One day as I was eating my lunch, I started to think a lot about my lunchbox and where it came from. Not about Tesco or Asda or wherever, nothing like that. I was thinking instead of the processes of its plastic coming from oil, and where that oil originated, about pressures of rocks under the earth over millennia, about primeval forests and oceans, about sea creatures milling around them, eventually dying and sinking to the bottom to be crushed, the beginning of a colossal formation process. If that lunchbox could tell its story, I thought, how amazing it would be. Of course, everything plastic is all the rage just now, as we think of where our plastics of today will be in years to come.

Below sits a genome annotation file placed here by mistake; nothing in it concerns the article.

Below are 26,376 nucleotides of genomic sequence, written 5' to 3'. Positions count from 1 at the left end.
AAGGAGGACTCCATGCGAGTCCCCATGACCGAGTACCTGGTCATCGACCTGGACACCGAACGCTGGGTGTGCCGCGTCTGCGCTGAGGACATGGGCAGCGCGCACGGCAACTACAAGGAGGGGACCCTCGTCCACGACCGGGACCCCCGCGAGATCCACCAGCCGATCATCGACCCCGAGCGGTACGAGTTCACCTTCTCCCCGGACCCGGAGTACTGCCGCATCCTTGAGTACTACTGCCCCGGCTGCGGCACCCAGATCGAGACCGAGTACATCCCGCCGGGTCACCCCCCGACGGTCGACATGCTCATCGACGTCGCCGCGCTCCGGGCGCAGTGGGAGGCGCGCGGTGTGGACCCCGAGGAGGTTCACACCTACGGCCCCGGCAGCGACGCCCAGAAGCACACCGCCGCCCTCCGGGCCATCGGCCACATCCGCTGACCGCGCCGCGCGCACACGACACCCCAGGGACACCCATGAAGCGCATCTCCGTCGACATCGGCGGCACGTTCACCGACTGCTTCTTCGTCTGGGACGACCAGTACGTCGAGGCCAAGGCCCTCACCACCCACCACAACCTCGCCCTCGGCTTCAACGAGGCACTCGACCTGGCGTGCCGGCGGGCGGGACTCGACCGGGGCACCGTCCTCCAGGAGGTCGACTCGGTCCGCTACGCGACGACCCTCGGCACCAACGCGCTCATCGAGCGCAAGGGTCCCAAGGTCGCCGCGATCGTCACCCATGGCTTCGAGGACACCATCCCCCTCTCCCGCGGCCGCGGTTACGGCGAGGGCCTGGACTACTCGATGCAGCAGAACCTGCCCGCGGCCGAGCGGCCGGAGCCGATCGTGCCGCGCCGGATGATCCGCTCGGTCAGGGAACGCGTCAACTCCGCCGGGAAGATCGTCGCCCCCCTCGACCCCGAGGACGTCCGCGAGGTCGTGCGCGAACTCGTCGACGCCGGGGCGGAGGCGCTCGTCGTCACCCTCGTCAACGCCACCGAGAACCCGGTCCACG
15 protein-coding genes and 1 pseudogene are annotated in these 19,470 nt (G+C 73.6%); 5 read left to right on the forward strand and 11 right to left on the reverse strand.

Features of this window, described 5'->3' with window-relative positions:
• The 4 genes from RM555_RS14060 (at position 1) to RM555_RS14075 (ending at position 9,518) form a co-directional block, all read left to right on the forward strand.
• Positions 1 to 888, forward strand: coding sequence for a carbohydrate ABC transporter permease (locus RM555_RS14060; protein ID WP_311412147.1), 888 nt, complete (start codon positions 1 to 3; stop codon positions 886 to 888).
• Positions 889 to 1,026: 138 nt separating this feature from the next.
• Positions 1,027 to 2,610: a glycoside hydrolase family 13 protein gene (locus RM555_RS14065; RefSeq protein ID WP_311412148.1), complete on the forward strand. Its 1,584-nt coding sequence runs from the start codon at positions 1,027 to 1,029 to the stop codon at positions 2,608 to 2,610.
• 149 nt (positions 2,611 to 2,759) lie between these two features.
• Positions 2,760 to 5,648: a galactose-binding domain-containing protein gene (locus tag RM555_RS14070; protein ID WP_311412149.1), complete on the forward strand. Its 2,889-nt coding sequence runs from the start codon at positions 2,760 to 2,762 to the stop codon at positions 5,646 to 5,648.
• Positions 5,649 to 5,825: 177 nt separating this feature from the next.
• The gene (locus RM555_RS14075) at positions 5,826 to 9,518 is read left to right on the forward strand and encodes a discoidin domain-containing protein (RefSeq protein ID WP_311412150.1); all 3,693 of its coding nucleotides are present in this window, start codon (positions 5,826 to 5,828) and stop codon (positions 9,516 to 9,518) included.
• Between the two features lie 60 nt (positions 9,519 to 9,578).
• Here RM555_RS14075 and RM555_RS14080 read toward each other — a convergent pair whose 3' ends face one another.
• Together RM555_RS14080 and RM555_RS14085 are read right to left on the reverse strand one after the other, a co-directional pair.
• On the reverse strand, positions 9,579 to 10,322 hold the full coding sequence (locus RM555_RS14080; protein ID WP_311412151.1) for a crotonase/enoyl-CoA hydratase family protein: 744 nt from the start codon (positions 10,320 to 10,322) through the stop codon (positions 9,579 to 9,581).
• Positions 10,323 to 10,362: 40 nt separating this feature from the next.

Then I started to think about other everyday things around. What stories would they be able to tell? When we recall these stories, ordinary soon becomes extraordinary.
This poem is one such story.
Once mighty oak, from forest green,
I think of what you e’er have been:
How sunlight kissed you, stretched your frame
With nurture shared. What heights you gained!
You proudly held your canopy
O’er forest creatures, wild and free.
You watched it turn to golden brown
And fall with grace upon the ground.
As sunlight made a slow retreat
Came icy wind with glistening sheet.
So came your slumber as night was still
And moon illumined your snowy hill.
This was your tale across time’s span
Until one day there came a man.
I muse while seated, the fate you bear:
Once mighty oak, become this chair.
© 2018 Peter Tate